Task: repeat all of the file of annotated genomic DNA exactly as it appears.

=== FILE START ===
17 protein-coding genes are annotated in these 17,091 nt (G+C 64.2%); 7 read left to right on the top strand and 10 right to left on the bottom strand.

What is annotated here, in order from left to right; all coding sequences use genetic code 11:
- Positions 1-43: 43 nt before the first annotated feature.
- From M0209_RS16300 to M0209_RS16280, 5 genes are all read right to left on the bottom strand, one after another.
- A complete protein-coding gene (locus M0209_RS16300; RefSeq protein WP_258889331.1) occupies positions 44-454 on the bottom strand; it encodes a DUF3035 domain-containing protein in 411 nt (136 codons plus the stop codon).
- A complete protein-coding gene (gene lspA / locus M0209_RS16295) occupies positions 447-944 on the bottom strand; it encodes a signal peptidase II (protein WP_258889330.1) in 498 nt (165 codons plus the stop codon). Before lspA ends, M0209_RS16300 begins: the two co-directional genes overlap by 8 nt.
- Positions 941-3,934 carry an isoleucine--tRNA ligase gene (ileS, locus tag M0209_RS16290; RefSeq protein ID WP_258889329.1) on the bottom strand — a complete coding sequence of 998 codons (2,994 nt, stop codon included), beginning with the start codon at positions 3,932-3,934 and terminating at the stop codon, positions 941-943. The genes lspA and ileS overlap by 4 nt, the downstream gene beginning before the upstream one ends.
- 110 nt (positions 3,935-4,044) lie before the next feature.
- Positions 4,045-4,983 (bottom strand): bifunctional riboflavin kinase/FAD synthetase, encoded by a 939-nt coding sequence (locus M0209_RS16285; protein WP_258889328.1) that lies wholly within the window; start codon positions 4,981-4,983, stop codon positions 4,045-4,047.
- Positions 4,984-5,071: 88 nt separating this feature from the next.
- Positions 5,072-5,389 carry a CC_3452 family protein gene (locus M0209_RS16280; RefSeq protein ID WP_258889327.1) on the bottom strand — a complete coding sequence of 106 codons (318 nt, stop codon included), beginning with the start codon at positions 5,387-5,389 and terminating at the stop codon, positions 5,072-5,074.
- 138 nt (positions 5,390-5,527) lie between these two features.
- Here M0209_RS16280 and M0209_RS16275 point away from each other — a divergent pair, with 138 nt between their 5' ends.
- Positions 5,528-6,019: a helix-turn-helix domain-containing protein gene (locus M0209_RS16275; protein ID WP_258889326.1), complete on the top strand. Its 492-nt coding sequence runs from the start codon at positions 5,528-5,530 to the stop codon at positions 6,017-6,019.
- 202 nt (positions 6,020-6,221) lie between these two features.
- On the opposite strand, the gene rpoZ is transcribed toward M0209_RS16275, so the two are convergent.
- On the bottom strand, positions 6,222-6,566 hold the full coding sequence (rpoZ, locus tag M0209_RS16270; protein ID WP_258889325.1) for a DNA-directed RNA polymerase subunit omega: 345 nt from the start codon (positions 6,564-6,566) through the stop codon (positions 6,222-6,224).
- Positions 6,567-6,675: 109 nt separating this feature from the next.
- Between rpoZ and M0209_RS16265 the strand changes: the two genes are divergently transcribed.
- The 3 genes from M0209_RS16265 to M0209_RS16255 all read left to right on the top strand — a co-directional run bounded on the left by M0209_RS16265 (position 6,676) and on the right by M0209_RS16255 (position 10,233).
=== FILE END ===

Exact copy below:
17 protein-coding genes are annotated in these 17,091 nt (G+C 64.2%); 7 read left to right on the top strand and 10 right to left on the bottom strand.

What is annotated here, in order from left to right; all coding sequences use genetic code 11:
- Positions 1-43: 43 nt before the first annotated feature.
- From M0209_RS16300 to M0209_RS16280, 5 genes are all read right to left on the bottom strand, one after another.
- A complete protein-coding gene (locus M0209_RS16300; RefSeq protein WP_258889331.1) occupies positions 44-454 on the bottom strand; it encodes a DUF3035 domain-containing protein in 411 nt (136 codons plus the stop codon).
- A complete protein-coding gene (gene lspA / locus M0209_RS16295) occupies positions 447-944 on the bottom strand; it encodes a signal peptidase II (protein WP_258889330.1) in 498 nt (165 codons plus the stop codon). Before lspA ends, M0209_RS16300 begins: the two co-directional genes overlap by 8 nt.
- Positions 941-3,934 carry an isoleucine--tRNA ligase gene (ileS, locus tag M0209_RS16290; RefSeq protein ID WP_258889329.1) on the bottom strand — a complete coding sequence of 998 codons (2,994 nt, stop codon included), beginning with the start codon at positions 3,932-3,934 and terminating at the stop codon, positions 941-943. The genes lspA and ileS overlap by 4 nt, the downstream gene beginning before the upstream one ends.
- 110 nt (positions 3,935-4,044) lie before the next feature.
- Positions 4,045-4,983 (bottom strand): bifunctional riboflavin kinase/FAD synthetase, encoded by a 939-nt coding sequence (locus M0209_RS16285; protein WP_258889328.1) that lies wholly within the window; start codon positions 4,981-4,983, stop codon positions 4,045-4,047.
- Positions 4,984-5,071: 88 nt separating this feature from the next.
- Positions 5,072-5,389 carry a CC_3452 family protein gene (locus M0209_RS16280; RefSeq protein ID WP_258889327.1) on the bottom strand — a complete coding sequence of 106 codons (318 nt, stop codon included), beginning with the start codon at positions 5,387-5,389 and terminating at the stop codon, positions 5,072-5,074.
- 138 nt (positions 5,390-5,527) lie between these two features.
- Here M0209_RS16280 and M0209_RS16275 point away from each other — a divergent pair, with 138 nt between their 5' ends.
- Positions 5,528-6,019: a helix-turn-helix domain-containing protein gene (locus M0209_RS16275; protein ID WP_258889326.1), complete on the top strand. Its 492-nt coding sequence runs from the start codon at positions 5,528-5,530 to the stop codon at positions 6,017-6,019.
- 202 nt (positions 6,020-6,221) lie between these two features.
- On the opposite strand, the gene rpoZ is transcribed toward M0209_RS16275, so the two are convergent.
- On the bottom strand, positions 6,222-6,566 hold the full coding sequence (rpoZ, locus tag M0209_RS16270; protein ID WP_258889325.1) for a DNA-directed RNA polymerase subunit omega: 345 nt from the start codon (positions 6,564-6,566) through the stop codon (positions 6,222-6,224).
- Positions 6,567-6,675: 109 nt separating this feature from the next.
- Between rpoZ and M0209_RS16265 the strand changes: the two genes are divergently transcribed.
- The 3 genes from M0209_RS16265 to M0209_RS16255 all read left to right on the top strand — a co-directional run bounded on the left by M0209_RS16265 (position 6,676) and on the right by M0209_RS16255 (position 10,233).